Areas of Concentration

Concurrent MAPh/MATh- Thomistic Studies
Program Requirements

St. Thomas Aquinas - Carlo Crivelli, 1476

"Desire of the knowledge of truth is peculiar to human nature."
- St. Thomas Aquinas

Program Requirements:

Students in the Concurrent MA (Philosophy)/MA (Theology) program with a concentration in Thomistic Studies, follow the normal course requirements for this concurrent degree program. Namely, they must take a total of 18 courses (54 semester units) and write a thesis (9 units) for a total of 63 units. In the Thomistic Studies concentration, the coursework is distributed as follows:

 
 

Core Courses (42 units)

Students in this concentration will receive the broadest exposure to the thought and methodology of St .Thomas Aquinas by taking the courses indicated here. Substitutions may be made upon approval from the coordinator of the Thomistic Studies concentration.

Systematic Philosophy (15 units)

Because the content in philosophy courses builds sequentially, students are strongly advised to follow the order listed below.

PH 1115 Logic
PH 1056 Philosophy of Nature
PH 2050 Metaphysics
PH 2040 Philosophical Anthropology
PH 1065 Theory of Knowledge

History of Philosophy (6 units)

PHHS 3315 History of Medieval Thought & Culture

A second course in the history of ancient, modern, or contemporary philosophy, or on a topic in the history of philosophy during any period.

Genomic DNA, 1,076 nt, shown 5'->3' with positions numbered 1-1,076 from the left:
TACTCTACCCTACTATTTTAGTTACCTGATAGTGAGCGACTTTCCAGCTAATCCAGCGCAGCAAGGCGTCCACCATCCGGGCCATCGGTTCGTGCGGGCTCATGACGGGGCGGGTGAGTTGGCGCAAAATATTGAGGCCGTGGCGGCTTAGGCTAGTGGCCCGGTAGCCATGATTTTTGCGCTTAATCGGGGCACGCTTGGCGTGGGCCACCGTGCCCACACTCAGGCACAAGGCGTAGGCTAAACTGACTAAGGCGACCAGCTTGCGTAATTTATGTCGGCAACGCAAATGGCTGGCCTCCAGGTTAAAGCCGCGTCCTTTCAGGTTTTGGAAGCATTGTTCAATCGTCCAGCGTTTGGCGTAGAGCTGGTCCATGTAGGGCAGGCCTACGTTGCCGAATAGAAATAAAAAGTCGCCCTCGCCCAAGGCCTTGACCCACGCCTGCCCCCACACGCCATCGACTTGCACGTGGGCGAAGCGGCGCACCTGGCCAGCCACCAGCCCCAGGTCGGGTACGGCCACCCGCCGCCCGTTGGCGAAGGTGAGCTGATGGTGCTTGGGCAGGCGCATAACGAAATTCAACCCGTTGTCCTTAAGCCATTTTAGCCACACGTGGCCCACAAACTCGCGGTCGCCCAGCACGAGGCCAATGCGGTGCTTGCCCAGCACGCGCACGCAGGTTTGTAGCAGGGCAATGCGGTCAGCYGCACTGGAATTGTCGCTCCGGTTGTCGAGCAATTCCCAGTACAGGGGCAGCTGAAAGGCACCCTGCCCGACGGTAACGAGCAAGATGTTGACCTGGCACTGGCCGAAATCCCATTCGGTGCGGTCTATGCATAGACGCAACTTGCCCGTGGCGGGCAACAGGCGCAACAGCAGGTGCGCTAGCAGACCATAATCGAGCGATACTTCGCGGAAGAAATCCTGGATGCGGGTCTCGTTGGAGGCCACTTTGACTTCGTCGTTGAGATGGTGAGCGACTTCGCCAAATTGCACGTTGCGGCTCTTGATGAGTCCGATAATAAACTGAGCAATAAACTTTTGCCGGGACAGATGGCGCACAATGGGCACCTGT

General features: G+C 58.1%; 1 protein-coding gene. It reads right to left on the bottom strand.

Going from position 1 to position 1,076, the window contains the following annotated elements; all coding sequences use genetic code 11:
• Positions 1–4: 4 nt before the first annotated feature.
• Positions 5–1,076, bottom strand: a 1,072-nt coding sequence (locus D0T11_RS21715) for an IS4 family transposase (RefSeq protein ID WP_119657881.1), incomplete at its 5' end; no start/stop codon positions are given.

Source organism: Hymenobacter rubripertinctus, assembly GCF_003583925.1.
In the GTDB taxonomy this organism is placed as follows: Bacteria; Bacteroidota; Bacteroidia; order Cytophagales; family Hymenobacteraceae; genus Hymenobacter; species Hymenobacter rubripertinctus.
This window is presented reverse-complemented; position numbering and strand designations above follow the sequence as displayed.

Scripture (3 units)

One elective course in Biblical Studies or Biblical Interpretation.

Historical Theology (3 units)

HS 1105 History of Christianity I: Ancient and Medieval

or a suitable substitute approved by the academic advisor.

Systematic Theology (9 units)

Students may choose from any of the following topics, or may propose other suitable ST courses to the coordinator of the Thomistic Studies concentration.

ST 1710 Theology: Method & Structure
ST 2232 Historical Development of Christology
ST 2300 Trinity
STPH 3095 One Creator God
ST 3128 Theological Anthropology
ST 2000 Introduction to Sacraments

Moral Theology (3 units)

CE 2045 Fundamental Moral Theology

Non-Christian Religion (3 units)

While students may choose any course in this area, one with a strong anthropological component is recommended.

Electives (12 units)

These courses are offered as a sampling of future offerings which will have a strong thomistic component. Students may propose other suitable courses to the coordinator of the Thomistic Studies concentration.

PH 4061 Epistemology: Medieval Thought
ST 4075 Eschatology
ST 3000 Advanced Topics in Sacraments
STHS 4034 Medieval Texts
ST 2330 Angels & Demons
PH 4211 Thomas Aquinas on Truth
PHCE 4012 Natural Law
PH 2900 Philosophy of Society
PH 2030 Philosophy of Aristotle
PHHS 4020 Plato
HSPH 4410 Hellenistic and Roman Philosophy
PHST 5415 Does God Exist?
PHST 4810 Free Will

Possible future course offerings:

F 2011 Thomas Aquinas on the Passions in Christ and Christians
S 2012 Early Controversies around Thomas Aquinas
S 2013 Models of Thomism
Epistemology in Contemporary Thomism
Thomistic Anthopology
Theological Virtues

Thesis/Defense (9 units)

The thesis will focus on a philosophical, theological, or historical issue in the study of St. Thomas, the Thomistic School, or Thomism as related to contemporary theology or philosophy. Writing the thesis is a fundamental learning experience in which the student employs and sharpens research, language, analytic, and writing skills. The defense provides an opportunity to demonstrate not only acquired knowledge and insight but also oral communication skills.